Appachey is 13 and seems to wreak havoc on everything he touches. Our first glimpses of him tell the tale: he lights a cigarette using a toaster, then accidentally flips his skateboard down a storm drain. There’s a telling moment where he starts to walk off, affecting manly nonchalance, but he turns around to hunker down on his knees to try to retrieve it because hey, it’s his skateboard – transportation, rebellion and identity all in one.

His mother is authoritarian and somewhat clueless, dispensing harsh parenting (and sometimes the back of her hand) to Appachey and his siblings in their shabby house, where clothes and trash are underfoot everywhere. After Appachey is put on long-term suspension for a fight at school, his destructive tendencies only seem to escalate. But somewhere inside there is a kid who dreams – he talks about his love for Chinese illustrations, and turns a frozen puddle into a muddy work of art.

Most disturbing of the trio is Harley, who seems to be simultaneously not very bright and extremely stubborn, which is a scary combination. His mother is in jail for attacking his father – the family claims she was protecting the boy from his dad’s sexual abuse – so Harley lives with his ineffectual grandmother. He’s frequently absent from school because he claims he doesn’t feel well. (The film’s website reports that he was subsequently diagnosed with a brain tumor.)

“I’m very easy to make mad,” Harley says about himself, and that’s the simple, scary truth. The filmmakers encourage us to sympathize with Harley – such as when they show him going around to other kids at school on his 16th birthday, asking them if they know what’s special about today, and nobody seems to have a clue.

But more often, I felt less like I was observing Harley’s struggles that intruding upon the descent of a boy desperately in need of help. This young man doesn’t need to have his story told; he needs a raft of social services, a strong parental figure and the privacy necessary to deal with his daunting issues.

There is definitely some value in “Rich Hill.” Directors Andrew Droz Palermo and Tracy Droz Tragos are technically skilled and chose a brave subject for their documentary. But it feels like the start of something noble, rather than the completion of that endeavor. This movie is a placeholder for a better one.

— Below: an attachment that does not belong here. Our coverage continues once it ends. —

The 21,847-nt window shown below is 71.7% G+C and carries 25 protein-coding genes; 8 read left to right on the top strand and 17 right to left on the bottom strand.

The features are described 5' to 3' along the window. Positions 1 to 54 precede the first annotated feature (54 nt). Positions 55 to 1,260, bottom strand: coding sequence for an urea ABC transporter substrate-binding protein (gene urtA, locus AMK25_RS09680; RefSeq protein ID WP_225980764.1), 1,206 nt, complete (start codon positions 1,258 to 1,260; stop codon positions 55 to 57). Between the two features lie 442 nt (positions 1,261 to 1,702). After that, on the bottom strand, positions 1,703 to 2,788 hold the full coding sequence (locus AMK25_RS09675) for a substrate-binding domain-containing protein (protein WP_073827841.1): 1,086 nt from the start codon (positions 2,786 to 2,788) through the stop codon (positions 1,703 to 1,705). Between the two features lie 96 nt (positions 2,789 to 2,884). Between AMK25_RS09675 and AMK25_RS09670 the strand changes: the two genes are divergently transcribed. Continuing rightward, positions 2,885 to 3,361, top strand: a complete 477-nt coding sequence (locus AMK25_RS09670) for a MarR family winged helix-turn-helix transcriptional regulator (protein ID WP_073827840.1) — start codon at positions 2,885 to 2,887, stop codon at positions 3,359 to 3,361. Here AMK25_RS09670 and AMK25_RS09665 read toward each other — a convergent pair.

Monday, August 25, 2014

Reeling Backward: "The Ten Commandments" (1956)

It's funny; when "The Ten Commandments" sticks to the letter of Biblical scripture, it's rather overwrought and stiff, despite the at-the-time incredible special effects of the parting of the Red Sea and columns of fire.

But the bulk of the early going, which is mostly Hollywood B.S. based on historical conjecture about Moses' life until age 30, is riveting and packs a lot of emotional punch.

I thought Charlton Heston gives a marvelous performance as a prince of Egypt who learns he's the son of Hebrew slaves, a man honor-bound to do the right thing even at great personal cost. Once he obtains the white fright wig and starts delivering declarations to the masses instead of speaking dialogue to other characters, though, the film goes into a mortal tailspin.

The great Cecil B. DeMille seemed to sense this, too, since about three-quarters of the film's famous 3 hour, 39 minute run time is devoted to the preamble of Moses convincing the pharaoh to "let my people go." Once they're actually let go, the movie speeds up to almost a dangerous canter, spinning fecklessly through the creation of the commandments, years of wandering in the wilderness, conflicts between the great Hebrew tribes, etc.

Nominated for the the Academy Award for Best Picture, "The Ten Commandments" ended up losing to another even more unworthy epic, "Around the World in 80 Days." Its lack of Oscar nominations in anything other than the "minor categories" is probably indicative that it wasn't really a favorite going in. It failed to garner any acting nods, though Heston got a Golden Globe nomination.

Even its spectacular sets, purported to be the largest ever built, didn't win in the art direction category, nor the extravagant and beautiful costumes. In the end, the film won only one Oscar for special effects.

In the foursome of screenerwriters' version of the tale, Moses was a Hebrew babe placed in a basket on the river Nile to escape the wrath of the pharaoh, reacting to the prophecy of a deliverer who would free the race of slaves. He was plucked from the waters by Bithiah (Nina Foch), sister of Pharaoh -- his name means "to draw forth" -- and raised as her own.

Flash three decades forward, and Moses has become the main rival of Rameses II, deliciously played by Yul Brynner in full strut-and-pout mode. The only son of Pharaoh Sethi (Cedric Hardwicke), the egotistical and vain Rameses seethes as his father favors his cousin to succeed him upon the throne. Moses has just conquered all of Ethiopia -- keep an eye out for Woody Strode as the King of Ethiopia, and later as one of Bithiah's bearers -- and succeeds in building Sethi's "treasure city" where Rameses failed.

The "brothers," as they refer to themselves, are not only competing for the crown but also the hand of Nefretiri (Anne Baxter), the "house daughter" who must marry the next pharaoh. She and Moses love each other deeply, though Nefretiri turns out to be quite the scheming vixen. It's she who reveals the truth about Moses' heritage to him. Later, now married to Rameses and mother to his child, she convinces the pharaoh to defy Moses' call to free the slaves, resulting in a series of plagues and a terrible backlash against her own family.